“Thirty years ago, there was no garbage. There was no plastic,” but now, “we see this in every village all the way up to Everest base camp”, said Aaron Byers. There is no sustainable development in these regions and no waste management. Trekking companies are supposed to carry their rubbish out with them, but most do not. So now, the pollution and the filth is just increasing. It is high time we have some waste management plans! The amount of plastic and other bio-degradable waste in the Himalayas is growing at an alarming rate and wreaking havoc on this fragile ecosystem. Trekkers and tourists have become litterbugs. They don’t think before tossing a juice can or wafer wrapper by the mountainside, said a report in The Times of India. Since the biodegradable wastes absorb heat, it will perpetuate the melting of the ice cover on the Himalayan ranges. So if we don’t take precautionary steps, we will soon have a huge water bomb on our land. There isn’t much time now, the clock is ticking.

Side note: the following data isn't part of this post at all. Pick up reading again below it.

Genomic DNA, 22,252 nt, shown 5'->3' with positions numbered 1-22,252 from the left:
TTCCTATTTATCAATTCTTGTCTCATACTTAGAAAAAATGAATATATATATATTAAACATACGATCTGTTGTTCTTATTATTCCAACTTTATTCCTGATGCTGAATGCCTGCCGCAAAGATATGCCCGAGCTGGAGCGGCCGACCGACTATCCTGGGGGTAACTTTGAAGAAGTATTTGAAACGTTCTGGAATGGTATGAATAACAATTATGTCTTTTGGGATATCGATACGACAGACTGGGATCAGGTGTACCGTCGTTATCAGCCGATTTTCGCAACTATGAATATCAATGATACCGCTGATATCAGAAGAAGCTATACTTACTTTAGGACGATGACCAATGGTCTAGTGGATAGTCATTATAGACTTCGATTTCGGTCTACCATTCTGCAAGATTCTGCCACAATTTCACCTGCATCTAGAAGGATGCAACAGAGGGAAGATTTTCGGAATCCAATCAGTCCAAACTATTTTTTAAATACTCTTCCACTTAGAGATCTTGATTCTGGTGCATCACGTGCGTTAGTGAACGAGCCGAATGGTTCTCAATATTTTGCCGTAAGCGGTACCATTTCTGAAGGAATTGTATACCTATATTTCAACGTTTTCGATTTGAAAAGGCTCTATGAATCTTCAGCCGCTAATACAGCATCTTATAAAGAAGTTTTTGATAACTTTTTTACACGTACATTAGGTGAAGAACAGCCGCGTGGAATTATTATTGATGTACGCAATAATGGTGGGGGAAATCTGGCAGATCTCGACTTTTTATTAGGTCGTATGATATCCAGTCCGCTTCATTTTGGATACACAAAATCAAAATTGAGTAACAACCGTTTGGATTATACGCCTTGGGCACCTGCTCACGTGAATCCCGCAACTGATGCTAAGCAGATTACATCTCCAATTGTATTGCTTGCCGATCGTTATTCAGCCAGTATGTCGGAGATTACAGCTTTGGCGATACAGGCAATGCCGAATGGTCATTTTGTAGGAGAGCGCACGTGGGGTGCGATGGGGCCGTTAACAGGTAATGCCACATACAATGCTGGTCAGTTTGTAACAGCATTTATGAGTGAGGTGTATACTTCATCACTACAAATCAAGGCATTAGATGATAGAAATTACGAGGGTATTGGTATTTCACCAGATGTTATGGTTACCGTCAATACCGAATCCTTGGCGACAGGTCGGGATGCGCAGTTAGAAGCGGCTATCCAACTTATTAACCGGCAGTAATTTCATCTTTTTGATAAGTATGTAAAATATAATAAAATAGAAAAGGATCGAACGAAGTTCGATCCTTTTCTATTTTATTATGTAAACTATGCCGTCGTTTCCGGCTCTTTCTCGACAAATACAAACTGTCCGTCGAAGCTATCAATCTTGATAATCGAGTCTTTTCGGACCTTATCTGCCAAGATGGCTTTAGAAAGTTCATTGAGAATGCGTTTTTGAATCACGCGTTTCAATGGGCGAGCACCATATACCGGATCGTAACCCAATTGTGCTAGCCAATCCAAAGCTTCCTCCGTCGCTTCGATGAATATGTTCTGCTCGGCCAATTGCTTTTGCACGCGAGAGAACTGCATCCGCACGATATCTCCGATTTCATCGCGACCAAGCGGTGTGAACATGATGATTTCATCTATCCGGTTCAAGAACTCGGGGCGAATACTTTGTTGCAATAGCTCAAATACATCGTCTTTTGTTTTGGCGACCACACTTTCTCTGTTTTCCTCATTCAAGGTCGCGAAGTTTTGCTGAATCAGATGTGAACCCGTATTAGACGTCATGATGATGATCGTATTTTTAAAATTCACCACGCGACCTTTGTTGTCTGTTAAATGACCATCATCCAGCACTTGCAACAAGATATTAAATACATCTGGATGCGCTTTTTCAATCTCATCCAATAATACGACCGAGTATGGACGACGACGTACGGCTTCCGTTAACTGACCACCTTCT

Escaping into the world of cold and high mountains will surely give us a sense of thrill and excitement. But at what cost? Our actions are laying waste on the beautiful Himalayan ranges. Trekking imposes a huge pressure on the natural resources of the land. Bigger the group size, higher is the pressure on the natural resources. The Himalayas are home to lots of species of medicinal plants and flowers. Due to the increase in pollution, the existence of these resources is threatened! The whole landscape and the economy of the Himalayan region are at risk due to the accumulating waste content. Dawa Steven Sherpa, who leads Everest cleanup expeditions said that the result of this is “a health hazard and the issue needs to be addressed”. Do you still think that plastic wrapper you left on the mountain slope will not affect the high and mighty mountains? Well, it’s time you think again.